Conservation in Vietnam started at Cuc Phuong National Park. It was consecrated by Ho Chi Minh in 1962, right in the middle of the Vietnam War. The bombs dropped and the defoliants used during the war, destroyed much of Vietnam’s forests and fauna. Ho Chi Minh told the people that protecting the environment is protecting their future. Since then, 29 other national parks have been created in Vietnam, but Cuc Phuong remains the largest.
Cuc Phuong National Park on a hazy/smokey morning.
In total, we were in Hanoi for about 7 days. Three on the first days of our vacation, and 4 on the last days. We didn’t get bored once. Considering we didn’t really go to any tourist attractions, I think that says a lot for the city. (more…)
Yesterday, Sara and I booked our flights for our second trip to Malaysia. I have to go two days earlier, so we have two separate flights. I’m with Air Asia. She’s with Malaysia Airlines. For some reason, they were the two cheapest airlines we could find… We are excited to head back to Malaysia. This time around, we are going to explore the north, going up the west coast and down the east. You can expect lots of information and videos by the end of February.
In the meantime, I dug up some footage from our last trip to Malaysia and edited this video about going to Sibuan Island. It’s a very small island off the coast of Semporna, Borneo. For more information about our time there, read this: Budget travel to Semporna, Malaysia
In 2014, UNESCO named the Trang An Scenic Landscape Complex Vietnam’s newest world heritage site. I hate that name. It’s the cause of much confusion and is even responsible for a rare, but necessary, fight between Sara and I. The to-do list of the area includes a boat tour of the Trang An grottoes, which are usually just called Trang An. There’s also a boat tour that’s usually called Tam Coc, because that’s the name of the village that it’s in. So, when I say, “should we do Trang An?” referring to the boat tour, and Sara says, “We are going to be in Trang An.” “What about Tam Coc?” “That’s the village we’ll be staying in.” “No, the boat tour” “Which boat tour?” “Trang An” “Are you not listening to me?” “You’re stupid and I hate you.” “Go to Hell” “I hope a spider lays eggs in your face while you sleep tonight.”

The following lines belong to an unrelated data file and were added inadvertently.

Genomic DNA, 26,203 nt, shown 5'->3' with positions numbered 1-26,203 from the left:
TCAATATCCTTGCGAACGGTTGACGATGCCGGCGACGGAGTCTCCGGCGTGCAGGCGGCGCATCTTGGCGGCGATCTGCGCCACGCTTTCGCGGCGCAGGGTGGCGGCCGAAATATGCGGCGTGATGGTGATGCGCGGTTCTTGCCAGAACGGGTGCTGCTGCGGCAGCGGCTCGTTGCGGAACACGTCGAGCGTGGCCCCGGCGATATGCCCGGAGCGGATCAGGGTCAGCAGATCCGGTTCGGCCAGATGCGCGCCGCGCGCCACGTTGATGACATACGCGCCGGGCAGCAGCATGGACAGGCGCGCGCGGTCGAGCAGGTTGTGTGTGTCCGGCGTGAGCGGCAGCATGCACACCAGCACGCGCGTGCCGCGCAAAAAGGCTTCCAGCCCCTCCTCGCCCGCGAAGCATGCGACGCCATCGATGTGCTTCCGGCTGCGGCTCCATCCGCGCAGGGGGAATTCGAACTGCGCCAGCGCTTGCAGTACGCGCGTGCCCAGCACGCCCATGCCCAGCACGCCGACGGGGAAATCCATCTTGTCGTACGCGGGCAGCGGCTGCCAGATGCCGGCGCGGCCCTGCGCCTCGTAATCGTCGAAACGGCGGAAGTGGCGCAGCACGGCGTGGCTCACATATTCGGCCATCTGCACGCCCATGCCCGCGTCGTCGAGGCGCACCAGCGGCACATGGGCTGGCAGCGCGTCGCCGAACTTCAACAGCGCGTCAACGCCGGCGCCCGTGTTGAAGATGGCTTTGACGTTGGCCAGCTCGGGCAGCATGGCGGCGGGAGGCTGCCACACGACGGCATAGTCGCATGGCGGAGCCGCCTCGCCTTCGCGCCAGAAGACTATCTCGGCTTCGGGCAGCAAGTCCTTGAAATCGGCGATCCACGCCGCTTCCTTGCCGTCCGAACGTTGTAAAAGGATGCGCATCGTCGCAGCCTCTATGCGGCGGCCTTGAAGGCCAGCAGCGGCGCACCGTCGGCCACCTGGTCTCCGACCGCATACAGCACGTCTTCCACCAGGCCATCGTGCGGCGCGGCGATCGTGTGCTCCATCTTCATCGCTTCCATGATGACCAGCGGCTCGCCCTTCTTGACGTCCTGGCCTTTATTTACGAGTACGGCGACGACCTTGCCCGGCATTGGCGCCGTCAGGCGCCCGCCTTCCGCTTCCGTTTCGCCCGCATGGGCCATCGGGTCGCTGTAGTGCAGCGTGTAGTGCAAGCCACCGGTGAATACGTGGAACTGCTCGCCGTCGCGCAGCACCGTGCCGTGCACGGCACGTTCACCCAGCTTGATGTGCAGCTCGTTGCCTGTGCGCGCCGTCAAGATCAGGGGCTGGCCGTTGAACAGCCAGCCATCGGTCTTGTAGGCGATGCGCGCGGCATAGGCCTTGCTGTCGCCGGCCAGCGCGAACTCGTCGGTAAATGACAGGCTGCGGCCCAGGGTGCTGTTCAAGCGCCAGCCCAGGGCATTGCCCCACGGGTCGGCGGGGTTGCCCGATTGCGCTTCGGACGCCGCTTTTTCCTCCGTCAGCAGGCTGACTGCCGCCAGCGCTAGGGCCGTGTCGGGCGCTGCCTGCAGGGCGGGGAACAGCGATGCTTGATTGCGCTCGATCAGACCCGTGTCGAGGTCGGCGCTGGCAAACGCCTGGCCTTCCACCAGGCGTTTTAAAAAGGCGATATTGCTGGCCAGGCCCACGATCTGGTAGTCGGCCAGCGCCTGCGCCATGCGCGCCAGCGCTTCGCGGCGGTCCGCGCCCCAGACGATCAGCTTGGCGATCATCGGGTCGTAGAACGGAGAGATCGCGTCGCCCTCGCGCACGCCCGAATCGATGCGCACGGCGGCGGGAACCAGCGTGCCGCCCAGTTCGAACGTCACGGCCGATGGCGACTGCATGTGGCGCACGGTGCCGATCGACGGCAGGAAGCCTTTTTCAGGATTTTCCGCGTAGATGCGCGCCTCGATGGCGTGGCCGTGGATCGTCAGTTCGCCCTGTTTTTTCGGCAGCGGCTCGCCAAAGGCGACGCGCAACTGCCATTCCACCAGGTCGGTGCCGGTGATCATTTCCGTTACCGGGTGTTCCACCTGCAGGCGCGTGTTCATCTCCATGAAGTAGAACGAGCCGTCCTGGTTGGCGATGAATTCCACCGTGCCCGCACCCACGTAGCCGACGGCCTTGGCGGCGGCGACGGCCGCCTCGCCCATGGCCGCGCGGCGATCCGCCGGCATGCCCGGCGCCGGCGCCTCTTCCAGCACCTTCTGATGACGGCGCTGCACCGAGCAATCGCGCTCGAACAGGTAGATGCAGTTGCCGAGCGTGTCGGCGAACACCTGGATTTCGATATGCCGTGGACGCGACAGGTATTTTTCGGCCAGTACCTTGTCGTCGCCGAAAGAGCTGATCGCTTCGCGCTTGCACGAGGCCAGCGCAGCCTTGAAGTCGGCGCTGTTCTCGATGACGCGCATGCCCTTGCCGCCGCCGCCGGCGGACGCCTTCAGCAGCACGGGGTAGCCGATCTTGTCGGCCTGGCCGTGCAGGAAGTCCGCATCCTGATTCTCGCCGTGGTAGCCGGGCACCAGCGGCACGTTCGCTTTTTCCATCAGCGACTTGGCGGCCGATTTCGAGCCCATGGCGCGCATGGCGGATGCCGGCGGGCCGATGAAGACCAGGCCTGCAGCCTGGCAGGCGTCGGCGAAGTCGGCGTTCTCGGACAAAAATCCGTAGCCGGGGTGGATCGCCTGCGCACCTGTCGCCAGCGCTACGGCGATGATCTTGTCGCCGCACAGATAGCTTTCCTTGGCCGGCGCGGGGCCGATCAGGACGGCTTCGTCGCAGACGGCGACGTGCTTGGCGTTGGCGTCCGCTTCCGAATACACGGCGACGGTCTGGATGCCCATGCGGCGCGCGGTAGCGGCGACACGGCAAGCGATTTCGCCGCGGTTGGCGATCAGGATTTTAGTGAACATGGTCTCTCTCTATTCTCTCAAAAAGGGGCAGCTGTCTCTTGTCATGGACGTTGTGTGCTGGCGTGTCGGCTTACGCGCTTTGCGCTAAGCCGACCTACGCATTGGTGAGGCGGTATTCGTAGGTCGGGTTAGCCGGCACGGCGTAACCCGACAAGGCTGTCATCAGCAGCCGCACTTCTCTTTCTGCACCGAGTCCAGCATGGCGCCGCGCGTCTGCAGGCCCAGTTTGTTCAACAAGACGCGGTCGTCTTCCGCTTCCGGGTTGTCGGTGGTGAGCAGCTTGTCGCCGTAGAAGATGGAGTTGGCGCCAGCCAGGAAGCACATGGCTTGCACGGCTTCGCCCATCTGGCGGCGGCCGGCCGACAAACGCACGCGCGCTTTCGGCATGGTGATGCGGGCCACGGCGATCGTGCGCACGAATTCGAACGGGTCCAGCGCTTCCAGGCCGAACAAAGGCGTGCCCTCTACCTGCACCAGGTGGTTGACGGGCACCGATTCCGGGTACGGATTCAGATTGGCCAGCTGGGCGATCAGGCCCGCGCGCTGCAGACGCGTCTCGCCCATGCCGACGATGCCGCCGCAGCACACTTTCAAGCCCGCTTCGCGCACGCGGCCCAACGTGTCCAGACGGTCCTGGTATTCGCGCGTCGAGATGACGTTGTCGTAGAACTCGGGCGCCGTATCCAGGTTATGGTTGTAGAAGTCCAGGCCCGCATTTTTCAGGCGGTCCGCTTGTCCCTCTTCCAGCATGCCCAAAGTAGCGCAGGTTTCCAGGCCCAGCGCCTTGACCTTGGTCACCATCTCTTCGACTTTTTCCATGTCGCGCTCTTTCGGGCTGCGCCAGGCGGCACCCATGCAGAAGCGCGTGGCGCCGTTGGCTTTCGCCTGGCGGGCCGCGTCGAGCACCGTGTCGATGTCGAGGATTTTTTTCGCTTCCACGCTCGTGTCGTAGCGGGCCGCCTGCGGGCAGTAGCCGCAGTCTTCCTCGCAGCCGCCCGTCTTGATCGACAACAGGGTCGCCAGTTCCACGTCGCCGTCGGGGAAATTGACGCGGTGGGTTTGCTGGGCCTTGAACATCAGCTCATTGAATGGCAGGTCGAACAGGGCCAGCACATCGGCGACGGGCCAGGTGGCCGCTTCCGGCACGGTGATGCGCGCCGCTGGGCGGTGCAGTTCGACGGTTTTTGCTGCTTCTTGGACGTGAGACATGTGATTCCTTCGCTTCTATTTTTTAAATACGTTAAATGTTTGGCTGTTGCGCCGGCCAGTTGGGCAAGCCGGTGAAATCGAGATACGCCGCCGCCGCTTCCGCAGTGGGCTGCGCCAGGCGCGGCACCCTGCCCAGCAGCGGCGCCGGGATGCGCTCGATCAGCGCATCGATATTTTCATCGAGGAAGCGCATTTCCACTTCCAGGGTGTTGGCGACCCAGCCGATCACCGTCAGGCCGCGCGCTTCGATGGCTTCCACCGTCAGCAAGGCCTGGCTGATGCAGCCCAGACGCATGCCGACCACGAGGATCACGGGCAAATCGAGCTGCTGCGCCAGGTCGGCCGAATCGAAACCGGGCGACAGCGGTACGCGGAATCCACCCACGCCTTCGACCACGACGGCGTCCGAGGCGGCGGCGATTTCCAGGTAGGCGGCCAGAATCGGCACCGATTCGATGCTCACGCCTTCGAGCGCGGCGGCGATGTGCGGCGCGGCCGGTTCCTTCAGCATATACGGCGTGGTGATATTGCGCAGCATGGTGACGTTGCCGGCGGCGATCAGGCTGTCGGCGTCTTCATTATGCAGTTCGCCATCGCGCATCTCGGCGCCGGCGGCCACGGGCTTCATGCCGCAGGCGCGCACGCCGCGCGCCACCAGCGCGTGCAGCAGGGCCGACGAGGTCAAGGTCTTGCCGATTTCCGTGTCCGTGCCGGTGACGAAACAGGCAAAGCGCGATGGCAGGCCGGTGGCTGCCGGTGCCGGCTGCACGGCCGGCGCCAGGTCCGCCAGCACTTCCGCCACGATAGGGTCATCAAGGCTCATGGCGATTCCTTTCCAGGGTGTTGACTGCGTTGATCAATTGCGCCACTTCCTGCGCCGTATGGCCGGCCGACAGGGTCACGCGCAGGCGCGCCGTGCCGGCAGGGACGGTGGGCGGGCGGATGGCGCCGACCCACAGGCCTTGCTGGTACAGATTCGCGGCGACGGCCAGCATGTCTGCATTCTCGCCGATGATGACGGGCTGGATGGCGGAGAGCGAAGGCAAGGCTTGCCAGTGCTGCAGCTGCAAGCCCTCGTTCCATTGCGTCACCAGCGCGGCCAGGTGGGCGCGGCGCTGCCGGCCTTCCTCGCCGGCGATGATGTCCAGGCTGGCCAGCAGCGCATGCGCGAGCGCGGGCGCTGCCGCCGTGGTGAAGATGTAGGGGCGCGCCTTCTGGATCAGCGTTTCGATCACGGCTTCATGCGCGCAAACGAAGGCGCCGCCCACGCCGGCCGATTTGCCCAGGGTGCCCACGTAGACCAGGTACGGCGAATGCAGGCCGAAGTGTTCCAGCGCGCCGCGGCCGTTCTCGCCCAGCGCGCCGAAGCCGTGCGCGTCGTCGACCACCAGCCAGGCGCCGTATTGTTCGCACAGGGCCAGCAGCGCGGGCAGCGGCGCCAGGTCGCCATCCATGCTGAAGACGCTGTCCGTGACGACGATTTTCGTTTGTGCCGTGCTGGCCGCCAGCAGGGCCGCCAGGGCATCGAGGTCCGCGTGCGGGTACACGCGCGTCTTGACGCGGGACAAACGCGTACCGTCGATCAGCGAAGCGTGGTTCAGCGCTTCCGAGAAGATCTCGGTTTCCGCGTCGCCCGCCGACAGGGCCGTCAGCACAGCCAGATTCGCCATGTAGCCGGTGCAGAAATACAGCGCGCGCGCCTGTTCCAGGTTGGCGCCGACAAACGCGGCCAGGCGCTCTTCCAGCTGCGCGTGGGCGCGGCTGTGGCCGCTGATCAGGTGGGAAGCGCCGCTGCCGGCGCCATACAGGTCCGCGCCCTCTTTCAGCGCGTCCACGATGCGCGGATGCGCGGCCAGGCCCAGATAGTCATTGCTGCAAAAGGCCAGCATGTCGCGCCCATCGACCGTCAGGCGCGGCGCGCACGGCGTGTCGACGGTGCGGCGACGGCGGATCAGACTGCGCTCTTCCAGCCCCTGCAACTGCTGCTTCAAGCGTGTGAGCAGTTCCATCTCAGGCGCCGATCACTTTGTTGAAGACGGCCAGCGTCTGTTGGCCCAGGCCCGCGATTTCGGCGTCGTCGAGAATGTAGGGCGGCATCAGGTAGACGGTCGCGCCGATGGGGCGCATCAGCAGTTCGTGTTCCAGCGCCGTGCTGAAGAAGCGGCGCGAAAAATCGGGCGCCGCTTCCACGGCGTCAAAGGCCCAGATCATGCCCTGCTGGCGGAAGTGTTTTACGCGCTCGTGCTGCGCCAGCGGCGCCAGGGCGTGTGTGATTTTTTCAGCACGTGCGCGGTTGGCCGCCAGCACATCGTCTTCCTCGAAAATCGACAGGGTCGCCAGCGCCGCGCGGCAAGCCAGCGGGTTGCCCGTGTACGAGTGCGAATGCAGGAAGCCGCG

Not being one for tours, Sara and I decided to make our way to Cat Ba Island, where a day trip into Ha Long Bay wouldn’t involve a bus ride to Ha Long City and back. We took a bus/boat combo from Lương Yên bus station for 220,000 dong ($11 – leaves at 7:20AM or 11:20AM). It included a tourist-filled bus to Hai Phong, where we waited for about 20 minutes before getting on another bus to a port where we took a ferry to the north part of Cat Ba Island and then took another bus to Cat Ba town. It took about 5 hours in total and wasn’t the most pleasant time, but it got us to our destination and didn’t require much thinking from us. If we were to do it again, we would have just taken a bus or train to Hai Phong and then caught a public ferry to the island. It would probably cost about the same, and it would require more planning, but that’s one of the reasons we travel. (more…)
I think I’ve covered the negative aspects of Vietnam pretty well, so I thought it was about time I started convincing people to move out here. My commune isn’t going to start itself. No, Vietnemura needs people to be successful. Here are 7 reasons to drop everything and move to Vietnam.
A motorcycle ride in Vietnam during the wet season, can quickly turn into a soaking. The rain comes fast and furious. A rain jacket can help, but most people just pull over and wait it out. In one downpour, I decided to strap on my GoPro and embrace the rain. With the right music, a ride in the rain can be a beautiful thing.